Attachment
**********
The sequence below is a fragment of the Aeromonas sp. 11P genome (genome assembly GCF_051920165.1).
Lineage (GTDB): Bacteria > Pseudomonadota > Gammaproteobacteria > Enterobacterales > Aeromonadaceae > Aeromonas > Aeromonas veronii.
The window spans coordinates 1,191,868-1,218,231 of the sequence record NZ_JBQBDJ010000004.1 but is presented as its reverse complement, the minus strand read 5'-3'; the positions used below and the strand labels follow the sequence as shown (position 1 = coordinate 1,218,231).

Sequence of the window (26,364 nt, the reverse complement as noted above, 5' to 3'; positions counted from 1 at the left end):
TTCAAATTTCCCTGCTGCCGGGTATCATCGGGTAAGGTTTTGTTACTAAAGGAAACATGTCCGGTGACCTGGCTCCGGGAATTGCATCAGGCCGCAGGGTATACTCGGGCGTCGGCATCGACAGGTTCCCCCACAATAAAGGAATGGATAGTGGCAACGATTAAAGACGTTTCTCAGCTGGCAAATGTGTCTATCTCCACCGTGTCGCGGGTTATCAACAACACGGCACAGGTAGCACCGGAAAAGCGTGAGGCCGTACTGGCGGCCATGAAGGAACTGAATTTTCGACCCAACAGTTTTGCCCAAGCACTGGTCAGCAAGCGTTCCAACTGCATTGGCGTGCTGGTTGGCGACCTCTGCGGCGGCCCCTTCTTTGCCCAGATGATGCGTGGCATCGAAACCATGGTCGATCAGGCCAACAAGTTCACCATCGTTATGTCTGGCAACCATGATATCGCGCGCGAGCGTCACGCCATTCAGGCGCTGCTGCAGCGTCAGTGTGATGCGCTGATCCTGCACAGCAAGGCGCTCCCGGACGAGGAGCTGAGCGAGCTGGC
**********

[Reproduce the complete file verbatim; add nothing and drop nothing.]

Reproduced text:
The sequence below is a fragment of the Aeromonas sp. 11P genome (genome assembly GCF_051920165.1).
Lineage (GTDB): Bacteria > Pseudomonadota > Gammaproteobacteria > Enterobacterales > Aeromonadaceae > Aeromonas > Aeromonas veronii.
The window spans coordinates 1,191,868-1,218,231 of the sequence record NZ_JBQBDJ010000004.1 but is presented as its reverse complement, the minus strand read 5'-3'; the positions used below and the strand labels follow the sequence as shown (position 1 = coordinate 1,218,231).

Sequence of the window (26,364 nt, the reverse complement as noted above, 5' to 3'; positions counted from 1 at the left end):
TTCAAATTTCCCTGCTGCCGGGTATCATCGGGTAAGGTTTTGTTACTAAAGGAAACATGTCCGGTGACCTGGCTCCGGGAATTGCATCAGGCCGCAGGGTATACTCGGGCGTCGGCATCGACAGGTTCCCCCACAATAAAGGAATGGATAGTGGCAACGATTAAAGACGTTTCTCAGCTGGCAAATGTGTCTATCTCCACCGTGTCGCGGGTTATCAACAACACGGCACAGGTAGCACCGGAAAAGCGTGAGGCCGTACTGGCGGCCATGAAGGAACTGAATTTTCGACCCAACAGTTTTGCCCAAGCACTGGTCAGCAAGCGTTCCAACTGCATTGGCGTGCTGGTTGGCGACCTCTGCGGCGGCCCCTTCTTTGCCCAGATGATGCGTGGCATCGAAACCATGGTCGATCAGGCCAACAAGTTCACCATCGTTATGTCTGGCAACCATGATATCGCGCGCGAGCGTCACGCCATTCAGGCGCTGCTGCAGCGTCAGTGTGATGCGCTGATCCTGCACAGCAAGGCGCTCCCGGACGAGGAGCTGAGCGAGCTGGC